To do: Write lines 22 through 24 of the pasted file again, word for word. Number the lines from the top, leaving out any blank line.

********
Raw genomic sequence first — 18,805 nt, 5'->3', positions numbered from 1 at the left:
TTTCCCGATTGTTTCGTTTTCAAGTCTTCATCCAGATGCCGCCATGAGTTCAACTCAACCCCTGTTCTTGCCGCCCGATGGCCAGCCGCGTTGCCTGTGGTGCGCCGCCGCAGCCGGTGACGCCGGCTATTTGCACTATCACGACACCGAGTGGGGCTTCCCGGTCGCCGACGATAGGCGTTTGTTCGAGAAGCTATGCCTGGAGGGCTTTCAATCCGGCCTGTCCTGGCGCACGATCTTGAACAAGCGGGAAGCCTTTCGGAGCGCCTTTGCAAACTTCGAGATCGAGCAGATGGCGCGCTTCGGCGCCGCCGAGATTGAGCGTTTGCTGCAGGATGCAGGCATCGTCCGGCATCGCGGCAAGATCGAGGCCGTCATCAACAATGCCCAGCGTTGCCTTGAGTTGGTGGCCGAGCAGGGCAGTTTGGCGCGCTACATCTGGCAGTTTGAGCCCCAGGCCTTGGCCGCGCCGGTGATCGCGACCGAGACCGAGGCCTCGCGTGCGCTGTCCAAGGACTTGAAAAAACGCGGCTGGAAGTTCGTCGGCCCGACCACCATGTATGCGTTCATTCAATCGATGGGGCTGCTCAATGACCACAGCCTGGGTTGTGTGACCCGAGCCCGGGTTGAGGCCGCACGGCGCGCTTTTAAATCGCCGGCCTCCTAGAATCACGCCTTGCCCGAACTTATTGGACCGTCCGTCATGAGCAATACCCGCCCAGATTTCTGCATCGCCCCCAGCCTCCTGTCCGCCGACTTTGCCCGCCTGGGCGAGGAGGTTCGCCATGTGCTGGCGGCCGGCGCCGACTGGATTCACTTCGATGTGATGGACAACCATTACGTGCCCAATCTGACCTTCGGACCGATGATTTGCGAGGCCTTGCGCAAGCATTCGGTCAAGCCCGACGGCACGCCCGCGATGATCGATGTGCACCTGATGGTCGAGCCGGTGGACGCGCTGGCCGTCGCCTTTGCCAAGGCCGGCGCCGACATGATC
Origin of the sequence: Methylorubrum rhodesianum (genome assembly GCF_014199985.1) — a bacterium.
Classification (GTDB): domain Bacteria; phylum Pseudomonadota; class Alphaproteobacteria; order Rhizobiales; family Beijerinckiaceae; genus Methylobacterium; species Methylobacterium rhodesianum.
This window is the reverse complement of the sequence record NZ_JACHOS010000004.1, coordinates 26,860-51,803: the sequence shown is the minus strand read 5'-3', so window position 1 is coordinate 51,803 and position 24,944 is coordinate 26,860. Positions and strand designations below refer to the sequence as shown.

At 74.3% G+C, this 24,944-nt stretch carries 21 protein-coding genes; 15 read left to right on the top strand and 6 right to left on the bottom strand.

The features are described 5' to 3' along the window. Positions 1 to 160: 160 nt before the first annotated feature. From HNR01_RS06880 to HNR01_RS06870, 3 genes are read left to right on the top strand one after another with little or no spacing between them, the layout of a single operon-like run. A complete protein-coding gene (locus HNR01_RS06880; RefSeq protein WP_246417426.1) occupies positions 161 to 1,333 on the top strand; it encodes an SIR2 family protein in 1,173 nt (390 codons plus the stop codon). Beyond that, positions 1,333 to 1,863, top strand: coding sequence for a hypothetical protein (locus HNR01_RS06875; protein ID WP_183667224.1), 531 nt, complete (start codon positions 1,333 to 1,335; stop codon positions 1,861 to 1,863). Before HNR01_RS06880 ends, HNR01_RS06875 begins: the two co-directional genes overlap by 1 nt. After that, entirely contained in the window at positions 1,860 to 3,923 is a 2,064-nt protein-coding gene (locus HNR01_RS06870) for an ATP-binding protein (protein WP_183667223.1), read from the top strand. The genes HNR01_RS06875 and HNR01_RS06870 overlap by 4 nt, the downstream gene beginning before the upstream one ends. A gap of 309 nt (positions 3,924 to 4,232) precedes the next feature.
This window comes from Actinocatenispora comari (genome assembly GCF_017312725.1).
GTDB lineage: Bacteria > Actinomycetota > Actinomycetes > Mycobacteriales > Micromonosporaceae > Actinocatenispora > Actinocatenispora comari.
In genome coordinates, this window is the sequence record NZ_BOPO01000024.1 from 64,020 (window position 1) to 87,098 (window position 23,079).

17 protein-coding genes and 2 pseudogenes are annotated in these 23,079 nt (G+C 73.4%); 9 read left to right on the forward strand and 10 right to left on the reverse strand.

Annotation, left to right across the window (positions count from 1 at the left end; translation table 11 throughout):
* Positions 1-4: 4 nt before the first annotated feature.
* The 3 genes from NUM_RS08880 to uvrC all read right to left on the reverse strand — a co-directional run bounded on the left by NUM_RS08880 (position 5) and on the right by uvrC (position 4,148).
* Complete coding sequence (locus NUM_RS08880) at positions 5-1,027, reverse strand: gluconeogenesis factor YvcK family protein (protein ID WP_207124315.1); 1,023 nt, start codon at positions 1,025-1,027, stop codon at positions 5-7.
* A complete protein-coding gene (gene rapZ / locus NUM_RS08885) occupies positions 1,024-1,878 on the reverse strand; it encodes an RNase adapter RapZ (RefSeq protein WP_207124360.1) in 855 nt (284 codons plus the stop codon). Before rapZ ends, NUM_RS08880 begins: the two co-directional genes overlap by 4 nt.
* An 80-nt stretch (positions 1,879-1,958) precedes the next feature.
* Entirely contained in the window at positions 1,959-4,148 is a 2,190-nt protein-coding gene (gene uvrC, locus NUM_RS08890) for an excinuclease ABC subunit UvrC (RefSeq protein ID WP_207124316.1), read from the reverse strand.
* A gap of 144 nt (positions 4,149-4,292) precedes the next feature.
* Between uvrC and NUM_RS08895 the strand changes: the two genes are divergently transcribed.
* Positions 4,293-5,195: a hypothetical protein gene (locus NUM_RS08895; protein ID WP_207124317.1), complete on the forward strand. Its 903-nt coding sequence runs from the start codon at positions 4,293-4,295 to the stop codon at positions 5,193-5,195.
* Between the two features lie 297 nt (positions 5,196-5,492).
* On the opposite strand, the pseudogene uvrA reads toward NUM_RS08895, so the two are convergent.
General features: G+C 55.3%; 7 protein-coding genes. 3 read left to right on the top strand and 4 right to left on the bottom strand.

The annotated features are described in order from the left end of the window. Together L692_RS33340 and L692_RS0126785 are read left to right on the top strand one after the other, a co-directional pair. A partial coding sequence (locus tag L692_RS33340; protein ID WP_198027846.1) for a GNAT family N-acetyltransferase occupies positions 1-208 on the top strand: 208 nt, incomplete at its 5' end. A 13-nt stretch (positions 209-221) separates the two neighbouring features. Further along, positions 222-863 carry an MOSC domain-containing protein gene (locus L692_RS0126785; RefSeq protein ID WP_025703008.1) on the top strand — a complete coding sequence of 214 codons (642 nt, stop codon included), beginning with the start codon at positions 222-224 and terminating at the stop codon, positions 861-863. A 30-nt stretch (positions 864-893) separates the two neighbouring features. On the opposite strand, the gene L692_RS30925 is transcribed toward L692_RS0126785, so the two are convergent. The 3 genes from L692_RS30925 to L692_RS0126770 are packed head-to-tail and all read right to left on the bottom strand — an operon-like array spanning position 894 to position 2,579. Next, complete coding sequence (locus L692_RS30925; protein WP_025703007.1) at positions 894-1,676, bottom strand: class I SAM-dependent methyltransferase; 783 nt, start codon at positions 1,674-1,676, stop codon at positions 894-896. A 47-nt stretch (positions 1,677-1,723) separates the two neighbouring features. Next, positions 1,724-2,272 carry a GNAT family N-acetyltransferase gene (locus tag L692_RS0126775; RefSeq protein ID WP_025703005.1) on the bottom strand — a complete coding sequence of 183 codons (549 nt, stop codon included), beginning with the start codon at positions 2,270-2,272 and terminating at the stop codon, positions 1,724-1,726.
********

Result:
* Between the two features lie 297 nt (positions 5,196-5,492).
* On the opposite strand, the pseudogene uvrA reads toward NUM_RS08895, so the two are convergent.
General features: G+C 55.3%; 7 protein-coding genes. 3 read left to right on the top strand and 4 right to left on the bottom strand.